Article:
“The Dig” brings the story of the British Museum’s Sutton Hoo Treasure

Today, Friday 29th January, a new film “The Dig” will be released on Netflix starring Ralph Fiennes, Lily James, and Carey Mulligan. It tells the story of the reimagined series of events of the 1939 discovery and excavation of Sutton Hoo in the east of England.

The site is known as the “Valley of the Kings for England” and shocked the world when it was unearthed. The discovery of the Sutton Hoo Treasure radically altered our view of the Anglo-Saxon world, transforming our understanding of dark age Europe and establishing that the early English kingdoms were, in fact, flourishing artistically and connected to the outside world. Some of the metal artworks found in the Sutton Hoo graves were once remarked as a “work of the highest quality, not only in English but in European terms”, and their originals are on display in London’s British Museum, organised in a fantastic collection that still marvels visitors from all around the world.

The Sutton Hoo archaeological site is a series of burial mounds sitting above the River Deben, in Suffolk. It was here in 1939 that the local Archaeologist Basil Brown would excavate the mounds on the request of the local landowner Edith Pretty. As you walk around the site you realise that there is a whole series of these burial mounds – such mounds are found across the British Isles and are usually called barrows – and date from the Bronze age. The World Heritage Neolithic Stone circles of Stonehenge and Avebury are surrounded by such mounds that tend to occur in western areas if Britain. As Basil dug down into one of the mounds, he was to find out these particular ones are rather different and found evidence that somebody else over 1000 years ago had tried to dig into the mound to see if something could be found in the centre. However, they had clearly not succeeded as he would then expose a remarkable complete ship burial.

Blue Badge Guide Aaron Hunter and his Sutton Hoo Helmet (not the original, we must clarify!). ImageÇ Aaron Hunter

The interesting this is in the word “burial”: no body was found at the site, so there was early speculation that the ship-burial was actually a cenotaph. However, further analysis showed that the acidic soil had dissolved the wood remains and the entire body of the occupant that was the inhabitant of his wooden tomb. But the metalwork had survived, showing the creative fusion of earlier techniques and motifs that only could be done by a master goldsmith, and mixing Irish, Pictish, Anglo-Saxon, native British and Mediterranean artistic sources.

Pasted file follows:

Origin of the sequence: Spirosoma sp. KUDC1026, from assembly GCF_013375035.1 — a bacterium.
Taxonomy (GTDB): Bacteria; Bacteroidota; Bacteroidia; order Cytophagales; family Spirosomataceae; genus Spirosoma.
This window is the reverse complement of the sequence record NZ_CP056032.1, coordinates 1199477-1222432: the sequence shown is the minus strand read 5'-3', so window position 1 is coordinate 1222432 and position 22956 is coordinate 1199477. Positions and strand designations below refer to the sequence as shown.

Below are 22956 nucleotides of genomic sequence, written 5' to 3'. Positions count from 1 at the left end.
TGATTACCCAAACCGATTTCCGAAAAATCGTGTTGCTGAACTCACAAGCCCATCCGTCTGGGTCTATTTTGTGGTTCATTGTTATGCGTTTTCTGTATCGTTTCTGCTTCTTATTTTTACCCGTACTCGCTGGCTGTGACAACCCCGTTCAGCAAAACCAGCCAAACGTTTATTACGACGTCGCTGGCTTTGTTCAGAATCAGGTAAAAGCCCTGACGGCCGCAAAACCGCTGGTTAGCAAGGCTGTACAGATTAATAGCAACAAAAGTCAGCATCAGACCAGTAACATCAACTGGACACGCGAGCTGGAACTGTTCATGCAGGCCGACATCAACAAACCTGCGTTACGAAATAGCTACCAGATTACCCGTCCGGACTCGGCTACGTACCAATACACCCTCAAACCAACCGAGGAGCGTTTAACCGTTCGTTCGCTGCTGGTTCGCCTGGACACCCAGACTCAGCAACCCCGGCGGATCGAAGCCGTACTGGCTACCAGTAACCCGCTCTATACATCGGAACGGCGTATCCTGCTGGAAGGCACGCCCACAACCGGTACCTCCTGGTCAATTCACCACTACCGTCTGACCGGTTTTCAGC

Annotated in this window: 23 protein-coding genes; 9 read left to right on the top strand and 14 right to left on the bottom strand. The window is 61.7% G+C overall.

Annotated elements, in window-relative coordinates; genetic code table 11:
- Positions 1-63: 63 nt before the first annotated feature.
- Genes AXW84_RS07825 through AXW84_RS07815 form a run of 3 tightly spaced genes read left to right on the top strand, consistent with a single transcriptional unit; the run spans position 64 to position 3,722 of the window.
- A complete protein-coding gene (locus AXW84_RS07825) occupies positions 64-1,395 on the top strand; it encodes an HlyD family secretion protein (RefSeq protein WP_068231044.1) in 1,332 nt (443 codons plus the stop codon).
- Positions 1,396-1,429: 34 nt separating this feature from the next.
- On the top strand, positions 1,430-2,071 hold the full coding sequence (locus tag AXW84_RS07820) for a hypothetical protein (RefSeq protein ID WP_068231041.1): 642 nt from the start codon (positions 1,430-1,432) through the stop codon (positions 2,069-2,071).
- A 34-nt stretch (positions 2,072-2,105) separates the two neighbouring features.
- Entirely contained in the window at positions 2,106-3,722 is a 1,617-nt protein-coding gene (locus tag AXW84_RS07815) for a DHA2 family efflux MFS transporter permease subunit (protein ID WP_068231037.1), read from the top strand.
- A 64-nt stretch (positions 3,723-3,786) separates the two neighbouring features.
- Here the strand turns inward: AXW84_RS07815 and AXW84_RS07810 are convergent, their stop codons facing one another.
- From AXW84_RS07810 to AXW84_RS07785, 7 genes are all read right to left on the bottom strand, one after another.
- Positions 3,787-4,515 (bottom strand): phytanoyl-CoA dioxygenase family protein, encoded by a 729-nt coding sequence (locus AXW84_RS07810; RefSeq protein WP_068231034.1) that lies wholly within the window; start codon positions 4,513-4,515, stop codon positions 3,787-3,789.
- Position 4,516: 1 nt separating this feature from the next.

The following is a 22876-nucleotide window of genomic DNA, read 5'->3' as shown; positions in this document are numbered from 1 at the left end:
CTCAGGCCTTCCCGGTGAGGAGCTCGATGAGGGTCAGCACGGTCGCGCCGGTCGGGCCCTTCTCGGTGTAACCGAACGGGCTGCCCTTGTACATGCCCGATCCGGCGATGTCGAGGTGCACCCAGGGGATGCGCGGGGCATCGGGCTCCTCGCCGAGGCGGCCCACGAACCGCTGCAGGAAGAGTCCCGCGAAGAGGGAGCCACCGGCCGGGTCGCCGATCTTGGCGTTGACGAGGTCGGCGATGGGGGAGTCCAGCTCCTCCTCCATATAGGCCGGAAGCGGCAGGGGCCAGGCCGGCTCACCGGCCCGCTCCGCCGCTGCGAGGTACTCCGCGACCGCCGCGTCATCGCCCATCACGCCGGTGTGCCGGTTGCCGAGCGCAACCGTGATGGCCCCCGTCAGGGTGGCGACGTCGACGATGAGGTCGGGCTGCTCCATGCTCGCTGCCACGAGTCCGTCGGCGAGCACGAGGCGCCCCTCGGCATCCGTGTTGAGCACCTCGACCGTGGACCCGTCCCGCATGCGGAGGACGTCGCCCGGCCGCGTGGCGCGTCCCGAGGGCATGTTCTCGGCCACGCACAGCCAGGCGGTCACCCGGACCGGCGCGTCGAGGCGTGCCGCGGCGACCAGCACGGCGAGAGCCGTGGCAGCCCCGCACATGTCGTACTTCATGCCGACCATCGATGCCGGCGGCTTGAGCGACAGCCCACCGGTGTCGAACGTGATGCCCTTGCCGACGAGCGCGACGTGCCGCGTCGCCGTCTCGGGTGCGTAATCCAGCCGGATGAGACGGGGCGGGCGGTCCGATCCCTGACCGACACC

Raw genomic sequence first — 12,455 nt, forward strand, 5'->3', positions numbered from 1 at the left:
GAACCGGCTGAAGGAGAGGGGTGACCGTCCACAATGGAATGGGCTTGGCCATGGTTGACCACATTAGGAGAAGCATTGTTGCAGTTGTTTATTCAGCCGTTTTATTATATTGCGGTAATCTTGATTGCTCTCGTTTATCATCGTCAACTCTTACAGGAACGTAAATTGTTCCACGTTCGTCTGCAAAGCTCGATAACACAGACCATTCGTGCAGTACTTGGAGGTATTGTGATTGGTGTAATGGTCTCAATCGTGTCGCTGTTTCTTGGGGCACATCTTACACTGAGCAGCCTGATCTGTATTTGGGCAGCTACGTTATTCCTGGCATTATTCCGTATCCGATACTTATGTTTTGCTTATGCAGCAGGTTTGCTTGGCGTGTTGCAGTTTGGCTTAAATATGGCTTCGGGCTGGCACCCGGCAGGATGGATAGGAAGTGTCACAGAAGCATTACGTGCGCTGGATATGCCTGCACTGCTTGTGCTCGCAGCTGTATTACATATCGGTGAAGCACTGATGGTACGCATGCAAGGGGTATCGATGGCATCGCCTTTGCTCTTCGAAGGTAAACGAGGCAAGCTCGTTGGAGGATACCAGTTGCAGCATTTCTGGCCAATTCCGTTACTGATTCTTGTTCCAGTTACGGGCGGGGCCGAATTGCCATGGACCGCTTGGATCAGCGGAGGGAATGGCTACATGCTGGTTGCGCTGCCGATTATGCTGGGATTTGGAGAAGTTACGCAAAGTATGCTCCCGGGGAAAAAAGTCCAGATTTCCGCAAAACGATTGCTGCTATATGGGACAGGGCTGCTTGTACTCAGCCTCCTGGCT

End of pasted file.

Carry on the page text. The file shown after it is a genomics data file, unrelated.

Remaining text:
And while the movie allows us to travel in time to witness the findings and a visit to the Sutton Hoo site helps us to see the outline of the ship and the position of all the finds, the original treasure is in the British Museum – and it indeed is worth the visit. The body (never found) was surrounded with Roman silver as well as a sword, shield, belt buckle, purse full of coins. These finds would be brought to the British Museum, where the helmet turned out to be like a jigsaw puzzle with lots of the pieces missing. After several attempts, it was reconstructed, revealing the face of a warrior, and more: it was now clear that this was not a Roman but an Anglo Saxon one. His helmet consists of a series of panels showing battle scenes and his nose, moustache and eyebrows formed the shape of an eagle, while along the top of his head was a snake. Similar animal patterns are also found on his gold belt buckle, while on the helmet and the purse lid there was the gemstones garnet. The find revealed how Sutton Hoo was connected to the world beyond the shores of Anglo-Saxon England: the gold could have come from Wales or Ireland while the Garnets from the near east or perhaps even further.

Shoulder-clasps from Sutton Hoo, British Museum. Image by RobRoyAus is licensed under CC BY 2.0

An interesting curiosity is that the early Anglo-Saxon settlers who laid the foundations of the Kingdom of England had very few written records, as their tradition, much like their Nordic cousins, was for oral literature passed from father to son. As a consequence, we had little idea of their artist traditions other than the literature published at towards the end of the Anglo-Saxon period. This is why the Sutton Hoo discovery has switched a light over the dark ages; but a question remains unanswered: who was the man buried inside the ship? Well, within the warrior’s purse was a series of coins that date the find to the 6th Century AD, and the high status of the burial lead archaeologists to believe that this was a king. A strong possibility is that it is likely to be king Rædwald of East Anglia, and this could be the earliest royal burial in the British Isles. It is believed that when this king was laid to rest in his ship for a journey to the afterlife.

Now, when you watch the scenes of the movie “The Dig”, try to imagine as well to witness the scene as the Kings subjects lift the ship from the river and then bury it within the mound over 1400 years ago. That is what is most fascinating about archaeology: to realise that the best stories are yet to be told, and each finding we excavate from the ground, however big or small, can shed a light in centuries in the past.


About the Author:

Dr Aaron Hunter is a scientist with the University of Cambridge and a qualified Blue Badge Tourist Guide for London. He is a Palaeontologist who gained his PhD from the University of London on the Jurassic rocks and fossils of Bath, the Cotswolds and the Jurassic Coast. He very much likes guiding all ages but especially families and specializes in guiding the Natural History Museum, the British Museum, and the Crystal Palace Dinosaurs. You can check his virtual tour on the treasuries of Ancient Britain: From Stonehenge to Saxons.